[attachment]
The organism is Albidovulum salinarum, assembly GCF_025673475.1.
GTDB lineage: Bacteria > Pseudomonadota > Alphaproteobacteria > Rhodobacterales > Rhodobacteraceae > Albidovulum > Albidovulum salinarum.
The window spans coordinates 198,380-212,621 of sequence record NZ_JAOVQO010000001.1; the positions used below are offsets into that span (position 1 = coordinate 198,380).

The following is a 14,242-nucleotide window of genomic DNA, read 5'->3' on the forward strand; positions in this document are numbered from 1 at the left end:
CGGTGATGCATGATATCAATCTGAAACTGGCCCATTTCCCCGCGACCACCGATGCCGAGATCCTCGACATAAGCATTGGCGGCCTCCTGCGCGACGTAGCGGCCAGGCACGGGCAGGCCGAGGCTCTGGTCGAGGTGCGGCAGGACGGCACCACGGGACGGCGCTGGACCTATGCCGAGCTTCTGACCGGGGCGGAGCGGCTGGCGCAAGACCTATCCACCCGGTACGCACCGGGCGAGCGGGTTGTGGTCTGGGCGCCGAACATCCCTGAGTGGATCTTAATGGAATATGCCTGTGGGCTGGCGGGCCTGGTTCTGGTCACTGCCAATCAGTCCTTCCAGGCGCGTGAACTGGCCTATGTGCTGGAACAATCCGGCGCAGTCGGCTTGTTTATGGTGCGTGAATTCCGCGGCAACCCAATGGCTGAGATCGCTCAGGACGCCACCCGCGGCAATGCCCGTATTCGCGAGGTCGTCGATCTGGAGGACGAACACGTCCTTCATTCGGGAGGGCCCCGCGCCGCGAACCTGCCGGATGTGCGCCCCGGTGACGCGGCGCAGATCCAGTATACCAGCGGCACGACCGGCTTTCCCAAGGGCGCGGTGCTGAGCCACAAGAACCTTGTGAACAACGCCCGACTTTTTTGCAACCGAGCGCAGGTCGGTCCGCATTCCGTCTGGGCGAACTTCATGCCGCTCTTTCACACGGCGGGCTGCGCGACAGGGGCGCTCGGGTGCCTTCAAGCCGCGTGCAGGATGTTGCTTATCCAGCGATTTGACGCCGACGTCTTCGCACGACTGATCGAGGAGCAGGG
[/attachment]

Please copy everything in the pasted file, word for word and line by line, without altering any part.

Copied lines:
The organism is Albidovulum salinarum, assembly GCF_025673475.1.
GTDB lineage: Bacteria > Pseudomonadota > Alphaproteobacteria > Rhodobacterales > Rhodobacteraceae > Albidovulum > Albidovulum salinarum.
The window spans coordinates 198,380-212,621 of sequence record NZ_JAOVQO010000001.1; the positions used below are offsets into that span (position 1 = coordinate 198,380).

The following is a 14,242-nucleotide window of genomic DNA, read 5'->3' on the forward strand; positions in this document are numbered from 1 at the left end:
CGGTGATGCATGATATCAATCTGAAACTGGCCCATTTCCCCGCGACCACCGATGCCGAGATCCTCGACATAAGCATTGGCGGCCTCCTGCGCGACGTAGCGGCCAGGCACGGGCAGGCCGAGGCTCTGGTCGAGGTGCGGCAGGACGGCACCACGGGACGGCGCTGGACCTATGCCGAGCTTCTGACCGGGGCGGAGCGGCTGGCGCAAGACCTATCCACCCGGTACGCACCGGGCGAGCGGGTTGTGGTCTGGGCGCCGAACATCCCTGAGTGGATCTTAATGGAATATGCCTGTGGGCTGGCGGGCCTGGTTCTGGTCACTGCCAATCAGTCCTTCCAGGCGCGTGAACTGGCCTATGTGCTGGAACAATCCGGCGCAGTCGGCTTGTTTATGGTGCGTGAATTCCGCGGCAACCCAATGGCTGAGATCGCTCAGGACGCCACCCGCGGCAATGCCCGTATTCGCGAGGTCGTCGATCTGGAGGACGAACACGTCCTTCATTCGGGAGGGCCCCGCGCCGCGAACCTGCCGGATGTGCGCCCCGGTGACGCGGCGCAGATCCAGTATACCAGCGGCACGACCGGCTTTCCCAAGGGCGCGGTGCTGAGCCACAAGAACCTTGTGAACAACGCCCGACTTTTTTGCAACCGAGCGCAGGTCGGTCCGCATTCCGTCTGGGCGAACTTCATGCCGCTCTTTCACACGGCGGGCTGCGCGACAGGGGCGCTCGGGTGCCTTCAAGCCGCGTGCAGGATGTTGCTTATCCAGCGATTTGACGCCGACGTCTTCGCACGACTGATCGAGGAGCAGGG